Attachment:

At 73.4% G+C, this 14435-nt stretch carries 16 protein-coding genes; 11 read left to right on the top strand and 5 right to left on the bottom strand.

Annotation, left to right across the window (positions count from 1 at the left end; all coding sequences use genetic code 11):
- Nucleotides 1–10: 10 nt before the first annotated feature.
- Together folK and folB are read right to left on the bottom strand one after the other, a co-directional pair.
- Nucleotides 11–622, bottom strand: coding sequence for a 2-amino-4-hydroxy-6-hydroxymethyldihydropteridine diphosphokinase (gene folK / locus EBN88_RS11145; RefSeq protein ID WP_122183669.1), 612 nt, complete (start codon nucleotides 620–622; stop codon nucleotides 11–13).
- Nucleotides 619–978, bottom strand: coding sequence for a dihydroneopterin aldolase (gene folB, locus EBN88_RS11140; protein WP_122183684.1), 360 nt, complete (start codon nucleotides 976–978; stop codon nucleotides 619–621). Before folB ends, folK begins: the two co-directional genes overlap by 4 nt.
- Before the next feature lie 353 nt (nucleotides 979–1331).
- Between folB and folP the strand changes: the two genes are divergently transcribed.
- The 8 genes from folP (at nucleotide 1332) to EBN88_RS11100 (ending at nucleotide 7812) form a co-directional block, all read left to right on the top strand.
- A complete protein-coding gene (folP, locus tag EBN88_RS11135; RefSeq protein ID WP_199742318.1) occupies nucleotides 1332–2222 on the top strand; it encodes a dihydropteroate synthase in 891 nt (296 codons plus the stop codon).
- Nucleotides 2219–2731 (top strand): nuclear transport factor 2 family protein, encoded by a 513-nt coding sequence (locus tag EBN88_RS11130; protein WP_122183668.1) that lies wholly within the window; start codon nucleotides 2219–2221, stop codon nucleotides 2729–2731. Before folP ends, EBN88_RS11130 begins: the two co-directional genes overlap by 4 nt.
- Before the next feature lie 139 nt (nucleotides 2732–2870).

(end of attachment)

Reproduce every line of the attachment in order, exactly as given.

At 73.4% G+C, this 14435-nt stretch carries 16 protein-coding genes; 11 read left to right on the top strand and 5 right to left on the bottom strand.

Annotation, left to right across the window (positions count from 1 at the left end; all coding sequences use genetic code 11):
- Nucleotides 1–10: 10 nt before the first annotated feature.
- Together folK and folB are read right to left on the bottom strand one after the other, a co-directional pair.
- Nucleotides 11–622, bottom strand: coding sequence for a 2-amino-4-hydroxy-6-hydroxymethyldihydropteridine diphosphokinase (gene folK / locus EBN88_RS11145; RefSeq protein ID WP_122183669.1), 612 nt, complete (start codon nucleotides 620–622; stop codon nucleotides 11–13).
- Nucleotides 619–978, bottom strand: coding sequence for a dihydroneopterin aldolase (gene folB, locus EBN88_RS11140; protein WP_122183684.1), 360 nt, complete (start codon nucleotides 976–978; stop codon nucleotides 619–621). Before folB ends, folK begins: the two co-directional genes overlap by 4 nt.
- Before the next feature lie 353 nt (nucleotides 979–1331).
- Between folB and folP the strand changes: the two genes are divergently transcribed.
- The 8 genes from folP (at nucleotide 1332) to EBN88_RS11100 (ending at nucleotide 7812) form a co-directional block, all read left to right on the top strand.
- A complete protein-coding gene (folP, locus tag EBN88_RS11135; RefSeq protein ID WP_199742318.1) occupies nucleotides 1332–2222 on the top strand; it encodes a dihydropteroate synthase in 891 nt (296 codons plus the stop codon).
- Nucleotides 2219–2731 (top strand): nuclear transport factor 2 family protein, encoded by a 513-nt coding sequence (locus tag EBN88_RS11130; protein WP_122183668.1) that lies wholly within the window; start codon nucleotides 2219–2221, stop codon nucleotides 2729–2731. Before folP ends, EBN88_RS11130 begins: the two co-directional genes overlap by 4 nt.
- Before the next feature lie 139 nt (nucleotides 2732–2870).